Crimmins had done some freelance writing, and she decided she had an article idea on her hands. She came up with her own name for this new business‐obsessed species — young aspiring professionals, “YAPs.” She talked to an editor friend at a new alternative newspaper in town, the City Paper, who recognized the phenomenon she was talking  about and gave her the green light to write the piece. Crimmins’s story — titled “The YAP Syndrome” — was published in City Paper in April 1983.

Crimmins hilariously spelled out a phenomenon that was happening not only in Philadelphia, but in cities across the country.

“Typical YAPs are 25 to 40, well‐educated, well‐motivated, well‐dressed and well‐exercised. Fast‐track YAPs eat out regularly, see a hair stylist at least every six weeks, make wise investments, and, with their disposable income, hire people to do things they don’t have time for due to the demands of a hectic career.”

Crimmins pinpointed some of the status details that differentiated the tastes and choices of this burgeoning group — from city townhomes to gourmet food stores to “better baby” flash cards.

“The YAP Syndrome” touched a nerve, generating buzz around Philadelphia when it was published. One of the people who read the story was Larry Teacher, cofounder of the Philly‐based book publisher Running Press. The runaway success of The Official Preppy Handbook three years earlier had publishers looking for ways they could put their own spin on the concept, and with YAPs, Teacher figured he had a winner. Crimmins began working on what amounted to a YAP version of the Preppy Handbook.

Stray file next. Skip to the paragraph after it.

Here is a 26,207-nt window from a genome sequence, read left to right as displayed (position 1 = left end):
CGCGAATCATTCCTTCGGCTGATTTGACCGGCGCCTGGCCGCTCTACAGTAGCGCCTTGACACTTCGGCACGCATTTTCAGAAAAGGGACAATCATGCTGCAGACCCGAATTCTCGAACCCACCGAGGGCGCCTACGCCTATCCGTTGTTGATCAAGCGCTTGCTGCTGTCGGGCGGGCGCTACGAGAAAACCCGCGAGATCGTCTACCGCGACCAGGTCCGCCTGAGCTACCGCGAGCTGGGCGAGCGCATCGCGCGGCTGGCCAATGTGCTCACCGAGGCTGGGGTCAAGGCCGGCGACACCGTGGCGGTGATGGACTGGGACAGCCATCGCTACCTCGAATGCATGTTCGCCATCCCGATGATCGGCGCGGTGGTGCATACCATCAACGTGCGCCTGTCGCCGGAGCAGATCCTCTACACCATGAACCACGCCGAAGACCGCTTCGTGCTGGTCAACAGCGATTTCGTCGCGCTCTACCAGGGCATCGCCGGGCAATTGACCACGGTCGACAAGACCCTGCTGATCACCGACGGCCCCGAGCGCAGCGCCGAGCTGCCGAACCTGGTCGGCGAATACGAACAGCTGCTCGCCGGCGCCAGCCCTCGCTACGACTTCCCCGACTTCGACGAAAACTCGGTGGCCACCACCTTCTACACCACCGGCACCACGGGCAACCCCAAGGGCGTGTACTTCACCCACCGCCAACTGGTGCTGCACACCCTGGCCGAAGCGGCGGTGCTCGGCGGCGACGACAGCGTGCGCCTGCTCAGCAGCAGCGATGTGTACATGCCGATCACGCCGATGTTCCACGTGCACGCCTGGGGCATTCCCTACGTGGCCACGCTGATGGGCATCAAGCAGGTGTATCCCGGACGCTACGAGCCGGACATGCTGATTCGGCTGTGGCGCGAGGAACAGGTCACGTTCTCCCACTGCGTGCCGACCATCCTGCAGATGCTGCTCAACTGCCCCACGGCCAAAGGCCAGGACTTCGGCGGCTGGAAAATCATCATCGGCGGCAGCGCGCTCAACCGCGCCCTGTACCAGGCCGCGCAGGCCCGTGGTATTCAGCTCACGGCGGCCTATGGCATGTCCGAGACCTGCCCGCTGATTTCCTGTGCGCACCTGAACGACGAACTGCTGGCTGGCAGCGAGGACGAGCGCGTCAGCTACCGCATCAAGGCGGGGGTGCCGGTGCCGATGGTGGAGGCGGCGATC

YAP: The Official Young Aspiring Professional’s Fast-Track Handbook arrived in bookstores in November. The cover featured an illustration of a young woman in a business suit, carrying a briefcase (stuffed with the Wall Street Journal) and wearing a pair of running shoes. Next to the drawing was a caption:

Why did the YAP cross the road? A. To get to the better side.

Inside, Crimmins followed the formula that had made The Official Preppy Handbook such a hit. The book was divided into multiple sections, each focused on a different area of YAP life, and each containing plenty of sidebars, quizzes, and fun photos and illustrations.

Crimmins delved into the various aspects of YAPness, including the YAP love of “original features” in their town houses; a list of YAP favorite foods (black beans, hummus, pesto, Perrier); the YAPs’ love of gadgets and technology (including answering machines, call waiting, and beepers).

In the late fall, Crimmins began doing press to promote the book. Chatting with a reporter from the Inquirer, she laid out the various tenets of YAPness.

YAPs were Baby Boomers, she explained, which meant they came of age in the 1960s, when individuality was celebrated, and they didn’t like to admit to the conformist tendencies of their parents. “They like to think that eating croissants, buying an historically certified building, or shopping in an old firehouse protects them from conformity,” she cracked.

While YAPs engaged in various types of behavior, Crimmins said, ultimately it wasn’t very complicated.

“All you really need to be a YAP is a good, healthy dose of overachiever’s anxiety,” she said. “Of course, owning a Cuisinart and seeing a good hair stylist doesn’t hurt.”

As luck would have it, the term “YAP” would never really catch on. Just a few months after Crimmins’ book was published, two New York writers published a similar tongue-in-cheek paperback called The Yuppie Handbook. YAPs and Yuppies were basically the same thing, but “Yuppies” is how most of the world would very soon come to know this influential group.

Adapted from Triumph of the Yuppies: America, the Eighties, and the Creation of an Unequal Nation by Tom McGrath, published on June 4, 2024. Copyright © 2024 by Tom McGrath. Used by arrangement with Grand Central Publishing. All rights reserved.